Whether you are attempting to file a personal injury claim with an insurance company, settle a case out of court, or head to the courtroom, it is vital to understand how the defense is planning to argue your case legally. Below, our West Virginia personal injury lawyers have collected the eight most common ways that defense attorneys approach personal injury cases, either to avoid paying out a claim altogether or to reduce the amount of compensation.
- The injury victim can’t prove fault. At the heart of every personal injury case is proving fault. If, at the end of the day, you simply don’t have enough convincing evidence that the other party was responsible for your accident, you will not win your case.
- The injury victim was at fault. One defense is to go on the offensive and prove that the defense didn’t cause the accident because the plaintiff did. Maybe the injury victim was being reckless, was driving under the influence of drugs or alcohol, or breaking a law, or ignoring clean warning signs.
- The injury victim was more at fault than the defendant. To reduce compensation, the defense may simply argue that although multiple parties were at fault, the injury victim was more at fault. West Virginia is a comparative negligence state, which means the law is that if the plaintiff’s fault is greater than the combined fault of all other persons responsible, they cannot collect damages. In addition, if they were somewhat at fault, their reward is reduced proportionally according to the percentage of fault.
- The injury victim assumed risk. In some cases, the defense may argue that the injury victim assumed the risk of getting injured by choosing an activity that has known dangers. For example, if you are injured when exercising at a gym, and the injury is a common result of the exercise you were doing, you may not have a case. On the other hand, if you were exercising at a gym and were injured because of a broken piece of equipment, the gym may be liable.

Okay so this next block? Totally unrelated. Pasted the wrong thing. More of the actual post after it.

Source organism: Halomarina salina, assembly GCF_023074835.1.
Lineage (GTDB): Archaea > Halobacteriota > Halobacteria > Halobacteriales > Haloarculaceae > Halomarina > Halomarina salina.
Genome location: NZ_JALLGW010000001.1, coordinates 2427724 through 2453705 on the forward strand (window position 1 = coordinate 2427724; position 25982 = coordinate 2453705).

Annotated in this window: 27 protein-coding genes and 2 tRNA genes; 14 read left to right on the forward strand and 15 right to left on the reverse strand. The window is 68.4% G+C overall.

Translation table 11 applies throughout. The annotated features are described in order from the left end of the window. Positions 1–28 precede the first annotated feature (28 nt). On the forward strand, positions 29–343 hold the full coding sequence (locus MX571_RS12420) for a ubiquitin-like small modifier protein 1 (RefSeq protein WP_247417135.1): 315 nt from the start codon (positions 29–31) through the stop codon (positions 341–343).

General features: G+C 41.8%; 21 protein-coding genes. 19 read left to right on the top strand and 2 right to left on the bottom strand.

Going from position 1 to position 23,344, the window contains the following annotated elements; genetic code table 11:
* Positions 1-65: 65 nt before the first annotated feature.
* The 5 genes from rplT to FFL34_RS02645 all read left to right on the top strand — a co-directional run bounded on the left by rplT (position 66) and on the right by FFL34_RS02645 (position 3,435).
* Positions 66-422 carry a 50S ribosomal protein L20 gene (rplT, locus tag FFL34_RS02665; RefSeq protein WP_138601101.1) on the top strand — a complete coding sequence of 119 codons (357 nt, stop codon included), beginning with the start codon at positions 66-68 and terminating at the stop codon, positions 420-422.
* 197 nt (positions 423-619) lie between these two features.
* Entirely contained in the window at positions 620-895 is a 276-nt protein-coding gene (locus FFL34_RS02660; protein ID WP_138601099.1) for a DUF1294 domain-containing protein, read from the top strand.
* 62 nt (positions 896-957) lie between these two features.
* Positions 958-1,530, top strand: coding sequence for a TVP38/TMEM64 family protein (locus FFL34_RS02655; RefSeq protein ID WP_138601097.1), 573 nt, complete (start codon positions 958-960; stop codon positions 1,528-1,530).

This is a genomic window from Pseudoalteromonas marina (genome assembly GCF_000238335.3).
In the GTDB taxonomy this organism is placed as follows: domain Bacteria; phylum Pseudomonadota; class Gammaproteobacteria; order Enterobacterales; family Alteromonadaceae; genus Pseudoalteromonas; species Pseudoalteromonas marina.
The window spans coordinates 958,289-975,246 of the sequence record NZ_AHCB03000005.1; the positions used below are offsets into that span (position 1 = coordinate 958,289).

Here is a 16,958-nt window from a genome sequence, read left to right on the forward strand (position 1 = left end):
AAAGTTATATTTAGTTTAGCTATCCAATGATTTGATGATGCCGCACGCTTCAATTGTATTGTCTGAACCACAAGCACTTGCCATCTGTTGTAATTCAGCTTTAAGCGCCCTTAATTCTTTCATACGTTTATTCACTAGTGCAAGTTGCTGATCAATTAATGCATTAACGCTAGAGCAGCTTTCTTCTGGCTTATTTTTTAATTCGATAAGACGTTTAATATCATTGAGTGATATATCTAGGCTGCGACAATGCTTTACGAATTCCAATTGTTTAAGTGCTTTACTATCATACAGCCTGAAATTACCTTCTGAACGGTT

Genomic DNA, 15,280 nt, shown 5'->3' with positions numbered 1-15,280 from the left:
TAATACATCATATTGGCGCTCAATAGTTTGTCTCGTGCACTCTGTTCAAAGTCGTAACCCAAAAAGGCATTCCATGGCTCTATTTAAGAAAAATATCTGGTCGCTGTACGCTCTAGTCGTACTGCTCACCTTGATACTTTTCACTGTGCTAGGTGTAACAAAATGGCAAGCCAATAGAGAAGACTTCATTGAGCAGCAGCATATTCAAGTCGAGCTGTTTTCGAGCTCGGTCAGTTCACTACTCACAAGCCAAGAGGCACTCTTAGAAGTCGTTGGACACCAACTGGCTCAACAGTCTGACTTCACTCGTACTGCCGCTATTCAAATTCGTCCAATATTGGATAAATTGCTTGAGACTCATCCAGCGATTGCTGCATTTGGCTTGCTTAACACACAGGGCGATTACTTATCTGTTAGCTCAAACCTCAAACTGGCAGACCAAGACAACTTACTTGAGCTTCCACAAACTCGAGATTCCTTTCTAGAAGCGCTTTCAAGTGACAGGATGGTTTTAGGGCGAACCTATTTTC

- The injury victim did not mitigate damages. This strategy is used to reduce compensation. The defense argues that while they are at fault, the injury victim didn’t take reasonable actions to minimize the consequences of the accident. For example, if the injury victim didn’t seek timely medical help, or did not follow through with treatment, the plaintiff could argue that they did not mitigate damages.
- The injury victim waived their right to sue. Many dangerous activities involve signing contracts and waivers that protect business owners from personal injury lawsuits. For example, before you go parasailing, or even join a recreational sports league, you may have to sign something. However, even if you did sign a waiver or other paperwork before your accident and injury, you should speak to an attorney about your case.
- The injuries were not caused by the defendant’s actions. Personal injury cases must prove causation: that the negligence of the plaintiff led to the accident, which then led to the injury. If the other side can prove that the injury was a pre-existing condition, or that the accident did not lead to the injuries, they do not have to compensate for the costs of the injuries.
- The claim was filed too late. Personal injury cases in West Virginia have a two-year statute of limitations. If you file your case after that period, it may not be valid.
Make Sure Your Personal Injury Case Is as Strong as Possible
As we build your West Virginia personal injury case, we not only want to collect evidence and solidify our arguments, we also want to anticipate how the defense will approach your claim. Knowing the most common defenses in these cases is vital to winning them.
At Tiano O’Dell, PLLC, we are dedicated to helping our clients recover a just amount of compensation following an accident. To ask a legal question or schedule a time to speak with an attorney, please contact us today.